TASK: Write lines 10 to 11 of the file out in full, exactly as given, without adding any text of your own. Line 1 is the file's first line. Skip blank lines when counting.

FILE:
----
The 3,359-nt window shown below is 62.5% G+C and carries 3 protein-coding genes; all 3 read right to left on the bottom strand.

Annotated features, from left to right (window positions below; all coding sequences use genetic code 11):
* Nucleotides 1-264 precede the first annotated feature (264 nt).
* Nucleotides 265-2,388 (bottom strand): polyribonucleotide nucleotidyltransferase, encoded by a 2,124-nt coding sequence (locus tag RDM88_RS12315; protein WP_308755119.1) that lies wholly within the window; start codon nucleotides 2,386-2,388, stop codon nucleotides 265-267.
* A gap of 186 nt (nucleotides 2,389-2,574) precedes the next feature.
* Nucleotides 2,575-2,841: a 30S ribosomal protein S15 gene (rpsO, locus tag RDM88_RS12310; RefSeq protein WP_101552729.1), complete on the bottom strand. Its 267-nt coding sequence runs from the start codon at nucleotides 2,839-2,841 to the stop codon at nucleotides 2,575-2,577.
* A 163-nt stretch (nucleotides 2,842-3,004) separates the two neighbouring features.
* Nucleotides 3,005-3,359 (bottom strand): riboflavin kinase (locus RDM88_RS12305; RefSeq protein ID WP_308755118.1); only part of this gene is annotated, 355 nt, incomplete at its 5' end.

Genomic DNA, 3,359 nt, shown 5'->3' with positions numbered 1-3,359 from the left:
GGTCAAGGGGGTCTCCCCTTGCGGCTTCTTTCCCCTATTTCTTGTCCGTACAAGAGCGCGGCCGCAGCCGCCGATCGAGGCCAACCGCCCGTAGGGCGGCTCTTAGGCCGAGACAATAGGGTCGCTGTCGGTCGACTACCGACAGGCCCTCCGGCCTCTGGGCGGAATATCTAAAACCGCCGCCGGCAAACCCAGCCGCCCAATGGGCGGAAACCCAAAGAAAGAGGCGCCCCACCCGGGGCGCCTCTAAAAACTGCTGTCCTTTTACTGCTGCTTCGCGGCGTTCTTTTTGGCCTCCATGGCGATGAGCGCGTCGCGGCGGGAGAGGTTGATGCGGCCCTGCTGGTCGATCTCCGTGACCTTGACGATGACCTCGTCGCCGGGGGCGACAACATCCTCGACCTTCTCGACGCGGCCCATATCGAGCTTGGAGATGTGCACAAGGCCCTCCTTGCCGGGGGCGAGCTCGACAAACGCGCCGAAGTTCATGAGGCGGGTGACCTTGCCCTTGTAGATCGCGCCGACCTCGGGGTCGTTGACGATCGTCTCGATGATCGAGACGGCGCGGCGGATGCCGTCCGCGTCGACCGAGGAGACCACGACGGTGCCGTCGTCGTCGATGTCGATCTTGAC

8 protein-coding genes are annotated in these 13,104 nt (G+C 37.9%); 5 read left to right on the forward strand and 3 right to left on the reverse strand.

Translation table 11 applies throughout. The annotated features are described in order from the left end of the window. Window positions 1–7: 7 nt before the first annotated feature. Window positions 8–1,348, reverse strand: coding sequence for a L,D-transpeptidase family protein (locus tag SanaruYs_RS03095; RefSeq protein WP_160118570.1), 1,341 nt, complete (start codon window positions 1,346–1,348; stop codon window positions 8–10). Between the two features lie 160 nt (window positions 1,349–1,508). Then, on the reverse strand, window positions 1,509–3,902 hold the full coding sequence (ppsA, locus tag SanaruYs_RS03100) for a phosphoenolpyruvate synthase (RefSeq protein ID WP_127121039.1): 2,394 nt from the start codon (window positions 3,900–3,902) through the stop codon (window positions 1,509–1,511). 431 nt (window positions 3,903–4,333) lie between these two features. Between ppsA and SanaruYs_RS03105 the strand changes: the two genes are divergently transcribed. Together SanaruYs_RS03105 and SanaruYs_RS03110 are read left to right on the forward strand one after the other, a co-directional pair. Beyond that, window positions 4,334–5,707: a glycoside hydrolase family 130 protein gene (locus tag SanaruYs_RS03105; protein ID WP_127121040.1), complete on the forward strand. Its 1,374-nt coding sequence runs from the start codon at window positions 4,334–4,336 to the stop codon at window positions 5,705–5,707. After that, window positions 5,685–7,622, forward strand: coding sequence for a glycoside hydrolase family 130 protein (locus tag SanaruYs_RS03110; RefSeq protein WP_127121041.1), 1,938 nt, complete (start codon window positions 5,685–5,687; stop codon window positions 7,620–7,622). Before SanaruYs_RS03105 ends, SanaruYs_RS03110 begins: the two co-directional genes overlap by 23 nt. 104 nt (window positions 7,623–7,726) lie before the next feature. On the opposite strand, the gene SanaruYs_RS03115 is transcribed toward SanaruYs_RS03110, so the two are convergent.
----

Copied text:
GGTCAAGGGGGTCTCCCCTTGCGGCTTCTTTCCCCTATTTCTTGTCCGTACAAGAGCGCGGCCGCAGCCGCCGATCGAGGCCAACCGCCCGTAGGGCGGCTCTTAGGCCGAGACAATAGGGTCGCTGTCGGTCGACTACCGACAGGCCCTCCGGCCTCTGGGCGGAATATCTAAAACCGCCGCCGGCAAACCCAGCCGCCCAATGGGCGGAAACCCAAAGAAAGAGGCGCCCCACCCGGGGCGCCTCTAAAAACTGCTGTCCTTTTACTGCTGCTTCGCGGCGTTCTTTTTGGCCTCCATGGCGATGAGCGCGTCGCGGCGGGAGAGGTTGATGCGGCCCTGCTGGTCGATCTCCGTGACCTTGACGATGACCTCGTCGCCGGGGGCGACAACATCCTCGACCTTCTCGACGCGGCCCATATCGAGCTTGGAGATGTGCACAAGGCCCTCCTTGCCGGGGGCGAGCTCGACAAACGCGCCGAAGTTCATGAGGCGGGTGACCTTGCCCTTGTAGATCGCGCCGACCTCGGGGTCGTTGACGATCGTCTCGATGATCGAGACGGCGCGGCGGATGCCGTCCGCGTCGACCGAGGAGACCACGACGGTGCCGTCGTCGTCGATGTCGATCTTGAC

8 protein-coding genes are annotated in these 13,104 nt (G+C 37.9%); 5 read left to right on the forward strand and 3 right to left on the reverse strand.